Then we have the normal people… well, semi normal people. I guess this is where I might fall. I don’t know. Again, I guess I’m struggling with all this self identity stuff. I’m really not that normal, but this category is just people out to enjoy the music they like with a picnic and less ironic apparel and facial hair then the hipsters. This is a poor category.

The concert was set to begin at 6:30 with the Chicago ladies band The Hollows opening for She & Him. They were great, but their set kind of all blended together into one surfer rock/Asian song from Kill Bill. While this was happening, everyone was trying to get reception and tell their friends where they were sitting. I was lucky that I was actually given some direction. However everyone else was playing the ever entertaining game of “Do you see me?” This is how you play: Your friend texts or calls you. Then you answer their text with a call because you can’t really type out the directions or you answer and begin yelling “Hey are you here? Ok good. Do you see me?” And BOOM! the game begins with the goal, of course, being that you get your friend to your picnic blanket in the middle of the crowd by telling them approximately where you are, what you’re wearing, or what your surroundings look like. Problem is that based on my four categories, a lot of people can describe themselves the same way to their friend. This becomes very confusing to the person trying to find you and also hilarious.

“Do you see me? Do you see me? I’m the one with the ironic mustache, with that hat on, and those shoes — oh yeah they are Converse. Have you heard of them? Oh your mom used to wear th- oh she STILL wears them? ok. Well yeah that’s where I am.”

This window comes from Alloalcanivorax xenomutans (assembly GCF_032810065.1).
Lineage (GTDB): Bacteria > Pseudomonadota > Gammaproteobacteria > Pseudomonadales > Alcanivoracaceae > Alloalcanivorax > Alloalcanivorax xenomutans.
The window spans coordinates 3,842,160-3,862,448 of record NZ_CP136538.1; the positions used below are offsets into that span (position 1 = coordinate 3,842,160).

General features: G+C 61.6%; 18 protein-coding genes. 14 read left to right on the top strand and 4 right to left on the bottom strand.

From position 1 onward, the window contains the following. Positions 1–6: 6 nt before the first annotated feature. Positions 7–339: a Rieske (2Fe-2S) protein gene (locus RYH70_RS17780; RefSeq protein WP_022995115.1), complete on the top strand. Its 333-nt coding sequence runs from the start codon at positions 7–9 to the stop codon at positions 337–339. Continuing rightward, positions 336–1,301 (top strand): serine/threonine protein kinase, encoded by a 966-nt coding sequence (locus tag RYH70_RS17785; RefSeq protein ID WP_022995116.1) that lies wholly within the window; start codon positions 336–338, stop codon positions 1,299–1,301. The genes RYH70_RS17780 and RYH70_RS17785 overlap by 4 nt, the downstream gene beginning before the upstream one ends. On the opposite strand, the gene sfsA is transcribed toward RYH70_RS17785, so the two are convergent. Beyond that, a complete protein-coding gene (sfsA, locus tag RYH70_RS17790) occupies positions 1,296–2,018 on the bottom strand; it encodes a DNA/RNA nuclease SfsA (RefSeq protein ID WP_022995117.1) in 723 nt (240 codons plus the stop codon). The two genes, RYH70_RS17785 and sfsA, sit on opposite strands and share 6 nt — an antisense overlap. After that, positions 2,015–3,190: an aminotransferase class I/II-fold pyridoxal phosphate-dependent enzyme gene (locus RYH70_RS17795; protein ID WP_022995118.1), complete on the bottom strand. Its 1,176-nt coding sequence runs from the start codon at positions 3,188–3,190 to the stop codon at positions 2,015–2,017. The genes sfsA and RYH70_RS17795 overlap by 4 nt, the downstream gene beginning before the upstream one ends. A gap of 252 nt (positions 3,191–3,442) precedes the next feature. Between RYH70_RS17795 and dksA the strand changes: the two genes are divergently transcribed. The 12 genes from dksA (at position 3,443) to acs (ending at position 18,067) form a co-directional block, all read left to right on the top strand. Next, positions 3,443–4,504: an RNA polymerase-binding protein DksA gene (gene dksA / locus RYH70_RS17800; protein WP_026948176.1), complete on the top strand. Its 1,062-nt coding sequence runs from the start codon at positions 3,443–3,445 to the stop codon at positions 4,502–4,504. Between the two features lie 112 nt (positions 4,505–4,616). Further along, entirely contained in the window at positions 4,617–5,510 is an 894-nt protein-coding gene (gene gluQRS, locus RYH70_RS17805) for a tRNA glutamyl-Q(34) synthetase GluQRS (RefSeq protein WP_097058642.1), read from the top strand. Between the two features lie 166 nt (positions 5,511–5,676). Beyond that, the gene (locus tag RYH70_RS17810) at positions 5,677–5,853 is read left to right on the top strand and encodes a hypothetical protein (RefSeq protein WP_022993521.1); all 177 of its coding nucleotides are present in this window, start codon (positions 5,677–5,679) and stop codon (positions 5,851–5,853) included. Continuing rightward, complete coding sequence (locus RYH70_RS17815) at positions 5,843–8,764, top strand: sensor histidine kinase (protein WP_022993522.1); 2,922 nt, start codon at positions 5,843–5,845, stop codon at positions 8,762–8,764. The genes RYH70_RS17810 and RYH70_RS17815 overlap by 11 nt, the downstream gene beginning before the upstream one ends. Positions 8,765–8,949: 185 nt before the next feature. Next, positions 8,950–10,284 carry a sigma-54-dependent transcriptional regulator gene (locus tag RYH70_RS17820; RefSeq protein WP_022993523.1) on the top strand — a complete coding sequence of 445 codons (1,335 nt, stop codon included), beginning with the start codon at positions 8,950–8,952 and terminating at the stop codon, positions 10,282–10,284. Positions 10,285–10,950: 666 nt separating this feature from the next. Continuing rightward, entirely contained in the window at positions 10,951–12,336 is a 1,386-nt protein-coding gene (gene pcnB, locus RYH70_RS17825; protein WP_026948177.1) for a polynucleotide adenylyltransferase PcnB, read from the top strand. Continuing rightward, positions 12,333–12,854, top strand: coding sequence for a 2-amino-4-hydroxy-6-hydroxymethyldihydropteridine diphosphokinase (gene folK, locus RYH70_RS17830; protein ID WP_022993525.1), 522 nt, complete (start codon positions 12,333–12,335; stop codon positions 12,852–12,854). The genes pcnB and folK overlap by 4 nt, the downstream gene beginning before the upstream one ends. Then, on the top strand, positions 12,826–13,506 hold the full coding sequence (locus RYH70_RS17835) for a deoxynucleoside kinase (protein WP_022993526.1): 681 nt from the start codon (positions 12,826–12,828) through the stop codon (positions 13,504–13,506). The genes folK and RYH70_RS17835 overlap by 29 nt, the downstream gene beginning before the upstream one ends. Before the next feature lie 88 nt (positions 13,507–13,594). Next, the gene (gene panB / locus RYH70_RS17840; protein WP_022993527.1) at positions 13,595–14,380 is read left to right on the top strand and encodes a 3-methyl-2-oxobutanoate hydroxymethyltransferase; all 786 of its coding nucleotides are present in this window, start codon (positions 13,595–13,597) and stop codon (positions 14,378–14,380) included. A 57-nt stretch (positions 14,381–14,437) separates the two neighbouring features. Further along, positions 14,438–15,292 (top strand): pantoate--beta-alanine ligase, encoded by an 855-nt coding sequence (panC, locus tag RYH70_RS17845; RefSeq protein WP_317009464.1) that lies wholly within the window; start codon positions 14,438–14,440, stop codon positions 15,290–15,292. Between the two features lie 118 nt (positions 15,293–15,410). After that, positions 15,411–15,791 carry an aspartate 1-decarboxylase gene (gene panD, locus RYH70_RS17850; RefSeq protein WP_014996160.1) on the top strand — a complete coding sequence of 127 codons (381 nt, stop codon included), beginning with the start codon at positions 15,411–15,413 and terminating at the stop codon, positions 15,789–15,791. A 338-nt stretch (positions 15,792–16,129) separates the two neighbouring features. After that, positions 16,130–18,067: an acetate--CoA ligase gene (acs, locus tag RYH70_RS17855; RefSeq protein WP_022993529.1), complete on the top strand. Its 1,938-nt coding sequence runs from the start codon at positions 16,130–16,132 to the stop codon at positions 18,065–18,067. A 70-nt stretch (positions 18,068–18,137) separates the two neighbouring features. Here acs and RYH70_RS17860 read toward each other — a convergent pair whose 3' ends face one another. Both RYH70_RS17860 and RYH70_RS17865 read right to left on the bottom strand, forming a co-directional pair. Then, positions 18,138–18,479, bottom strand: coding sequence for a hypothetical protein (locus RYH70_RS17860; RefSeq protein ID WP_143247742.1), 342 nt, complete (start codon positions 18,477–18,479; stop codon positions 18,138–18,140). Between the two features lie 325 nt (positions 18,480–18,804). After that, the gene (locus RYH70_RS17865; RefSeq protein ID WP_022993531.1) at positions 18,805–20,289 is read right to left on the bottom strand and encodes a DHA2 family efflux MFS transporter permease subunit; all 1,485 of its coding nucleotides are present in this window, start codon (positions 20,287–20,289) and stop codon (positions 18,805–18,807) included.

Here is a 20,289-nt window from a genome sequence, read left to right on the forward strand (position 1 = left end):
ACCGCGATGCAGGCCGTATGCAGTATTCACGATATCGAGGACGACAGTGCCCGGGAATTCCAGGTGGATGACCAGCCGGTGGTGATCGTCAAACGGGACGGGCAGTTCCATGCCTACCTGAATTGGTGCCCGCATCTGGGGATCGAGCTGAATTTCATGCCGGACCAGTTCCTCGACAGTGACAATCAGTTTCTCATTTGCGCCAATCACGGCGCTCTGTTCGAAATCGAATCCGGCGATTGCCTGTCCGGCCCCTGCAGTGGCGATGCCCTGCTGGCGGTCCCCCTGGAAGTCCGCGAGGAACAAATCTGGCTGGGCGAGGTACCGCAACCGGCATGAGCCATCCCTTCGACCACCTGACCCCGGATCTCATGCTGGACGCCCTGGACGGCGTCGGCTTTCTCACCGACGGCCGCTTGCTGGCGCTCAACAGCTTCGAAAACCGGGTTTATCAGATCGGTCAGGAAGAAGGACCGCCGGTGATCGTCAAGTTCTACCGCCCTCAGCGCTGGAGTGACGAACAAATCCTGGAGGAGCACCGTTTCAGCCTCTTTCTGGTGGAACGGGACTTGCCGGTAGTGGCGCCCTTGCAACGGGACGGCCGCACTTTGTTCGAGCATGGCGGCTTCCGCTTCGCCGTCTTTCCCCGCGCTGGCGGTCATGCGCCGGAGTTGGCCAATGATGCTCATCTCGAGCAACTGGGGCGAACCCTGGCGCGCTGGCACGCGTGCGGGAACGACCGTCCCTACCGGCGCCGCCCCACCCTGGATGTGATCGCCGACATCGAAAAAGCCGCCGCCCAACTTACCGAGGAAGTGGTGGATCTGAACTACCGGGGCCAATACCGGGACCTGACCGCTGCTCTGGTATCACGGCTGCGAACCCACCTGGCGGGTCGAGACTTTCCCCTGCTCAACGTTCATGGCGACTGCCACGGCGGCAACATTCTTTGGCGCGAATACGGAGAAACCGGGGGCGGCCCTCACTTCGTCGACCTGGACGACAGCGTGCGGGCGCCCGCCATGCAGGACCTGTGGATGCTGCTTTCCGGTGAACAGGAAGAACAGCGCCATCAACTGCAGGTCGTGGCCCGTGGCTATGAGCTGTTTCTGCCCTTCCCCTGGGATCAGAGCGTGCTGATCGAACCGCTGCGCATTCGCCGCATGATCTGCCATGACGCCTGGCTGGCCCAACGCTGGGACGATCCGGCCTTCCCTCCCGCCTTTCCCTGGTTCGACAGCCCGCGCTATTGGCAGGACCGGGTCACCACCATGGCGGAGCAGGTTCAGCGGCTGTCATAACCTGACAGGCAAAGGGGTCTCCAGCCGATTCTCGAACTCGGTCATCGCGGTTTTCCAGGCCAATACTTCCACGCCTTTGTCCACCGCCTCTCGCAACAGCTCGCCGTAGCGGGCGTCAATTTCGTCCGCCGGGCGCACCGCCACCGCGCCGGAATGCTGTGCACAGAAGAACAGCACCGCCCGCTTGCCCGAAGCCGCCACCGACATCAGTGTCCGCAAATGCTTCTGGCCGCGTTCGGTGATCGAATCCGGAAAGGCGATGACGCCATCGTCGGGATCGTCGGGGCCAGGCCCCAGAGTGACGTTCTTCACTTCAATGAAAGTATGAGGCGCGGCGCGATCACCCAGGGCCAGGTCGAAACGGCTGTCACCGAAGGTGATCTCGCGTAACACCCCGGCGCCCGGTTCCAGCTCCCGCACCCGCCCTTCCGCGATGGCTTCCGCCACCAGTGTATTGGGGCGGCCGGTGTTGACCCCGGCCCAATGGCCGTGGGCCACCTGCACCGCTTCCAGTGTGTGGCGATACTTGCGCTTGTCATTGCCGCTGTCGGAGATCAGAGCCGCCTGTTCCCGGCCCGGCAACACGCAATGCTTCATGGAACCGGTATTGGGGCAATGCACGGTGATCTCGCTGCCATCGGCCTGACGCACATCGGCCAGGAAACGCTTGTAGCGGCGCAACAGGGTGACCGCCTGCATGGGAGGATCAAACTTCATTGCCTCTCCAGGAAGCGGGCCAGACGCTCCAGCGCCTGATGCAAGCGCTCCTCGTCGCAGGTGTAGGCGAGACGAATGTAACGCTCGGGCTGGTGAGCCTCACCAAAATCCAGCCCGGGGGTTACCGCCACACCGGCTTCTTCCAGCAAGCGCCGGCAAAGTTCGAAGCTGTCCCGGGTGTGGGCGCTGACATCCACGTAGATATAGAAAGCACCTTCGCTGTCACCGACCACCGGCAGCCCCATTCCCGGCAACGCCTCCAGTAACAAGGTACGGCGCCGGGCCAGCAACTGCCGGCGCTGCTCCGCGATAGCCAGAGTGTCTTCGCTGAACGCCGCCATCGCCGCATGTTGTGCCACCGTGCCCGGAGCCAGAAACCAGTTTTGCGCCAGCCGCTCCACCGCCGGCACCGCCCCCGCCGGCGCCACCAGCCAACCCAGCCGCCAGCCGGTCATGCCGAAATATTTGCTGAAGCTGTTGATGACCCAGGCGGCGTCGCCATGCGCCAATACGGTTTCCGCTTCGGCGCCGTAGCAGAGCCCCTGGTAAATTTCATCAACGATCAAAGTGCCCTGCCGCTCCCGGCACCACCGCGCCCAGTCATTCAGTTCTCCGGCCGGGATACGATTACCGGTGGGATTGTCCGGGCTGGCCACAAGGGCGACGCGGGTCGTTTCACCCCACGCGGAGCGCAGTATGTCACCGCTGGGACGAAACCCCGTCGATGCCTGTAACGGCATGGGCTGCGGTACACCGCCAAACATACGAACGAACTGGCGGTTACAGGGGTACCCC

“Do you see me? Do you see me? I’m singing because I know all the words and I have tattoo sleeves, red lipstick, and a fake flower in my shockingly bleached blonde hair.”

“Do you see me? Do you see me? I’m the one wearing Ray Bans. Actually yeah they are from Target – wait – how could you tell they weren’t real from where you are? Do you see me?”

“Do you see me? Do you see me? I’m the girl with my beautiful indie boyfriend. We’re holding hands and smoking cigarettes together because our love is represented in a way we could never express by these lyrics.”

“Do you see me? Do you see me? I’m the only one who knew about this concert because I read the Red Eye and also Zooey was the girl in 500 Days of Summer and Elf, but you probably didn’t know because she used to have blonde hair. I know weird, right?”

“Do you see me? Do you see me? I’m the guy with my wife who thought this concert would be like a closer version of Ravinia, but then I realized it wasn’t when someone’s detached bike seat fell on our sun-dried tomato and kalamata olive tapenade.”

“Do you see me? Do you see me? I’m the guy who has a crush on – well first let me say I know she isn’t hot and she’s a little different, but I’m just a normal guy and I think she’s just- Oh you like Zooey too? Alright that’s great.”

None of these “Do you see me?” tactics worked. So then people had to tip toe through the picnics and physically go get their friend and bring them back to their spot. I’m looking forward to more of these free music Mondays. They’re the mostest. I also regret that I couldn’t get out of work last Friday to watch the Black Hawks parade because I’m certain that was just a bevy of people watching. Alright, I think that’s what I’ve got for now. I’ll be people watching all over the place this summer and I already like the things I’m seeing — I like them A LOT. Oh and one last thing to that girl at She & Him dancing like a grandma and middle school cheerleader all at the same time- Thanks girl! You’re really something.

Ok….In the Arms of the Angels just started to play in Starbucks and that is my exit cue…

Lates,
Fitzy

About Caitlin Fitzgibbons

Caitlin is an UPchicago.com contributor with a bi-weekly column on people-watching in the city.